GEPH is an instrumental progressive jazz metal trio riding the very cutting edge of contemporary music. With Josh and John Tyler Kent on Chapman Stick, and Josh Merhar on drums, the three of them sound as big as a five-piece, and work to expand the modern conceptions of arranging and composing in a heavy, intense and still succinctly musical format.

 There’s quite a sci-fi theme running through the album, overpopulation and colonising the stars feature heavily. To aide in this goal, scientists look to find the graviton, the hypothetical particle that mediates the behaviour of gravity. Miniturisation is the key apparently, it all sounds complicated and adventurous and you can read more at the bands bandcamp page (where you can also buy the album), the link can be found at the end of the article!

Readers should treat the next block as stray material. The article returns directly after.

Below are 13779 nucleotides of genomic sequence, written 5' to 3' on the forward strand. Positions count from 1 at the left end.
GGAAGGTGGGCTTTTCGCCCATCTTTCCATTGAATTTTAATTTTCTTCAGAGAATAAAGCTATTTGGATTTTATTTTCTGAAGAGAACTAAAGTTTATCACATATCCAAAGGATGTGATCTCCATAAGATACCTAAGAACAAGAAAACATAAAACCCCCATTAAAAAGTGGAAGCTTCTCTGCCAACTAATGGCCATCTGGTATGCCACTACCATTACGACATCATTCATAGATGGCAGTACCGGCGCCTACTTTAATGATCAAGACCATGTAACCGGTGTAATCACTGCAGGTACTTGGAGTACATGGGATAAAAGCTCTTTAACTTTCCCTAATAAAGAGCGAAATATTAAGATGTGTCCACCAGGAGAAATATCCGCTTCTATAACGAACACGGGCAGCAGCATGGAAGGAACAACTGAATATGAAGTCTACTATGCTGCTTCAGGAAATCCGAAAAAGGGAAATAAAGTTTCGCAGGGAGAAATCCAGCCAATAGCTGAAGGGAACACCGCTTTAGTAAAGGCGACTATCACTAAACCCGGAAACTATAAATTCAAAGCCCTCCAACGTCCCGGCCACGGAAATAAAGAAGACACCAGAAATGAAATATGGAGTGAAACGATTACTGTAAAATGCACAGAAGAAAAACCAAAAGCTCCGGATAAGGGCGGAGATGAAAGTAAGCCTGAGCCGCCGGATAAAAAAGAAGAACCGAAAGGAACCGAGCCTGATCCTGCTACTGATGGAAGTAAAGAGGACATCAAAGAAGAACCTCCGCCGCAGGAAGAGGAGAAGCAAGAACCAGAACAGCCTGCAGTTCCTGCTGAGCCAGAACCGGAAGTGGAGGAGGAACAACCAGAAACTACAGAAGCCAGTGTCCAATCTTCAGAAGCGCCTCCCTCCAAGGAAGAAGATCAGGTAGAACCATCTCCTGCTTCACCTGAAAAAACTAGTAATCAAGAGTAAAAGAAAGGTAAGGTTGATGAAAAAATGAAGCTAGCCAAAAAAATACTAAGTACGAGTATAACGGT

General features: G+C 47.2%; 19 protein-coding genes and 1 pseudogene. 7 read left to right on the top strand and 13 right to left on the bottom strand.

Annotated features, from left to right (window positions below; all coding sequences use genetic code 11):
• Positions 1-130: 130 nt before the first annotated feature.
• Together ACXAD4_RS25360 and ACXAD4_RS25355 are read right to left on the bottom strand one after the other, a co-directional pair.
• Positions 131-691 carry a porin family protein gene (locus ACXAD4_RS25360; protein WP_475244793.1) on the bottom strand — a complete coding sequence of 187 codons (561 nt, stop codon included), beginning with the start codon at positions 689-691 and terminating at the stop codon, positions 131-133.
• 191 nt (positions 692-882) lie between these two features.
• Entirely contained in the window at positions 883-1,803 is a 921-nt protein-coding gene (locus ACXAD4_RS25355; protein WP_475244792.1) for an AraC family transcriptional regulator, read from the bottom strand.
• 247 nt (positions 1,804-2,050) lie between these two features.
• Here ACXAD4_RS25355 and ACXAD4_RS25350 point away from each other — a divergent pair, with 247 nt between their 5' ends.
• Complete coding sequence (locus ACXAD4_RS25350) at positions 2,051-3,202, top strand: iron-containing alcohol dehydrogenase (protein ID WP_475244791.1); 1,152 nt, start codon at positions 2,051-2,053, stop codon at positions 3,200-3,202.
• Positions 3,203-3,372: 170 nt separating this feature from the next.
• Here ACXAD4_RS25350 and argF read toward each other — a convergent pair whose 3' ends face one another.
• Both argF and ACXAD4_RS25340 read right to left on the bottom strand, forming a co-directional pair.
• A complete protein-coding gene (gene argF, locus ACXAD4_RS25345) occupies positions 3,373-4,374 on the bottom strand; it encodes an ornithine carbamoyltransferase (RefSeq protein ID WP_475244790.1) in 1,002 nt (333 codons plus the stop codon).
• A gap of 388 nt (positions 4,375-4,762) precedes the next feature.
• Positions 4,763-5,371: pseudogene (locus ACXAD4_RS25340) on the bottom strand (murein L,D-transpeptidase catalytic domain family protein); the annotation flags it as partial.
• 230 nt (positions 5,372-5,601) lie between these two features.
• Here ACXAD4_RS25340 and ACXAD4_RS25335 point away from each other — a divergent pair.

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Album opener, The Trouble With Doorways takes the sci-fi theme and runs with it for the intro before opening up into a mad free for all acid jazz type musical blitz. It takes on another persona, quite atmospheric and on edge, dancing across your mind before turning into a seriously intricate type of jazz-metal fusion. Chaotic and rampageous, it doesn’t give you chance to settle. Things eventually calm down a bit with a holding pattern around Josh Merler’s maniacally clever drumming before the Stick guys deliver a cool piece of playing to take the track out to a close. Splinter begins quite sagacious and insightful, the elaborate playing runs along at quite a pace yet never loses its structure. Animated and spirited, it runs a repeated theme which sticks in your head and refuses to leave, the music just seems to trip along, all kept in check by Josh’s adept drum work. This is instrumental progressive music at its most highbrow, you really concentrate on what you are listening to and let it paint metaphorical pictures across your psyche, a kind of storytelling that doesn’t need words.